3. Capital Values and Aggregate Profits in a Changing Economy

A progressing economy is one in which there are net aggregate profits, a stationary economy is one in which aggregate profits equal aggregate losses, and a retrogressing economy is one in which losses exceed profits. A progressing economy corresponds to one with net investment, while a retrogressing economy suffers from a reduction in gross investment (i.e. net disinvestment).

4. Capital Accumulation and the Length of the Structure of Production

Böhm-Bawerk demonstrated that longer, wisely chosen processes would always be more physically productive than shorter processes. That is, the quantity of physical output from a given input could always be increased by investing the input in a longer process. This of course does not mean that every longer process will be more physically productive, but merely that there always exist at least one such process (that is both longer and more productive).

5. The Adoption of a New Technique

Other things equal, actors prefer to achieve their consumption goals sooner rather than later. Consequently, they will first exploit the shortest processes, i.e. the ones that involve the least amount of waiting time. The only reason an actor would invest his resources in a longer process is that it promises a greater quantity of output. It is time preference that acts as the ultimate “brake” on engaging in indefinitely lengthy processes. Thus, because of a process of selection, at any given time there are always lengthier, more productive processes “on the shelf,” that have not been yet exploited because of the waiting involved. For this reason, new savings (and investment) can always yield a higher return to the original factors (after the required delay). Thus capital accumulation alone, even without scientific discoveries or other technological advances, can allow for a continual rise in the standard of living.

6. The Beneficiaries of Saving-Investment

When land and labor factors are invested in lengthier processes, their physical output is greater, leading (eventually) to higher per capita consumption. Net investment (and the corresponding aggregate profits) allow for temporary gains to the investors, but ultimately all increases in productivity will be imputed to the land and labor factors (raising rents and wages).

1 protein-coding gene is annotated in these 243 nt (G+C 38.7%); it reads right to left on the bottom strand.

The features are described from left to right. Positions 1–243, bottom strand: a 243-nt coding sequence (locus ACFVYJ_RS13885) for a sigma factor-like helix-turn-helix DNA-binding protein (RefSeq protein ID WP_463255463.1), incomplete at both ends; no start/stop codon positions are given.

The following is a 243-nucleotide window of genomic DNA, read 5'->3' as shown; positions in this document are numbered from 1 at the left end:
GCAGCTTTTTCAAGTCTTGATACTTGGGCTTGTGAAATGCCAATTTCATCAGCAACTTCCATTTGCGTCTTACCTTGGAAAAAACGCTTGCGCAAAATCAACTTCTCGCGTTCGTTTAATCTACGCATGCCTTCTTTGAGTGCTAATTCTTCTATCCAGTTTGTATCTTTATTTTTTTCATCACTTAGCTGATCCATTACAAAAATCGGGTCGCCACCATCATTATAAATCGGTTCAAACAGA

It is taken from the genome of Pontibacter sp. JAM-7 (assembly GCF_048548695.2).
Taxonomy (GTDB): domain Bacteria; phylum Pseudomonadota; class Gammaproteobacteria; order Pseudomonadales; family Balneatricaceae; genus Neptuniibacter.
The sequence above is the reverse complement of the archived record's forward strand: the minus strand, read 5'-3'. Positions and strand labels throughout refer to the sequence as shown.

7. The Progressing Economy and the Pure Rate of Interest

An increase (decrease) in gross investment can only occur because of an antecedent drop (rise) in time preferences, which will also cause a drop (rise) in the pure rate of interest.

8. The Entrepreneurial Component in the Market Interest Rate

In the real world, market rates of interest reflect not merely the underlying “pure” interest rate (due to time preference) as it would exist in the ERE, but also the varying degrees of uncertainty involved in a particular process. For example, a bank might give a loan at 5 percent to a very large firm that has been in business for decades, whereas it might charge 8 percent to a smaller venture that is just opening. This isn’t because the bankers have a higher degree of time preference in the latter case, but rather because there is a greater likelihood that the second borrower will default on the loan.

9. Risk, Uncertainty, and Insurance

Following the pioneering treatment by Frank Knight, the distinction between risk and uncertainty is that risk refers to unknown outcomes with quantifiable probabilities. Risks can be insured against, while uncertainty cannot. All entrepreneurship involves bearing uncertainty; it cannot be transferred away.

 NOTABLE CONTRIBUTIONS

TECHNICAL MATTERS

STUDY QUESTIONS

1. Can there be profit in the ERE?

2. What might prevent a uniform rate of return in all lines? (p. 514)

3. What happens to factor incomes (both specific and nonspecific) in a progressing economy? (pp. 523-527)

4. Why does a progressing (retrogressing) economy have aggregate profits (losses)? (pp. 532-533)

5. Is the ERE a stationary economy? Is a stationary economy necessarily the ERE? (p. 533)

6. Wouldn’t a “capital-saving” invention lead to investment that shortens the structure of production? (pp. 540-541)

7. Does a lengthening of the structure of production necessarily involve the adoption of new techniques? (pp. 543-544)

8. Does the rate of interest adjust itself to the supply of capital goods? (pp. 549-550)

9. Can someone really buy “unemployment insurance”? (pp. 552-555)

10. Isn’t insurance a form of gambling? (pp. 552-555)